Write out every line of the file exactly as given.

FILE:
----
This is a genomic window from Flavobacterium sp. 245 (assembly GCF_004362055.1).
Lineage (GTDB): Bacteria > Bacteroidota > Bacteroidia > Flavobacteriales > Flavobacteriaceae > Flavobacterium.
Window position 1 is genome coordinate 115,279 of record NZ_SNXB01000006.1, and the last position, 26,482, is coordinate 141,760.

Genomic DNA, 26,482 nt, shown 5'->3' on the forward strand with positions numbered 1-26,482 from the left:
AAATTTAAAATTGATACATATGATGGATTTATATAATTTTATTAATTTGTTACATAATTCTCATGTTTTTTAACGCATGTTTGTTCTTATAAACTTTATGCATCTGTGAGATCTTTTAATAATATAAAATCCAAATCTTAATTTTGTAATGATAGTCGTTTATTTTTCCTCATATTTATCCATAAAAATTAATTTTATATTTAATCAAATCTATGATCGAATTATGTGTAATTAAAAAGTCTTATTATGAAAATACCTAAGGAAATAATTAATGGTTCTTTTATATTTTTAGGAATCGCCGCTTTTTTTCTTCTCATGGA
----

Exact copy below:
This is a genomic window from Flavobacterium sp. 245 (assembly GCF_004362055.1).
Lineage (GTDB): Bacteria > Bacteroidota > Bacteroidia > Flavobacteriales > Flavobacteriaceae > Flavobacterium.
Window position 1 is genome coordinate 115,279 of record NZ_SNXB01000006.1, and the last position, 26,482, is coordinate 141,760.

Genomic DNA, 26,482 nt, shown 5'->3' on the forward strand with positions numbered 1-26,482 from the left:
AAATTTAAAATTGATACATATGATGGATTTATATAATTTTATTAATTTGTTACATAATTCTCATGTTTTTTAACGCATGTTTGTTCTTATAAACTTTATGCATCTGTGAGATCTTTTAATAATATAAAATCCAAATCTTAATTTTGTAATGATAGTCGTTTATTTTTCCTCATATTTATCCATAAAAATTAATTTTATATTTAATCAAATCTATGATCGAATTATGTGTAATTAAAAAGTCTTATTATGAAAATACCTAAGGAAATAATTAATGGTTCTTTTATATTTTTAGGAATCGCCGCTTTTTTTCTTCTCATGGA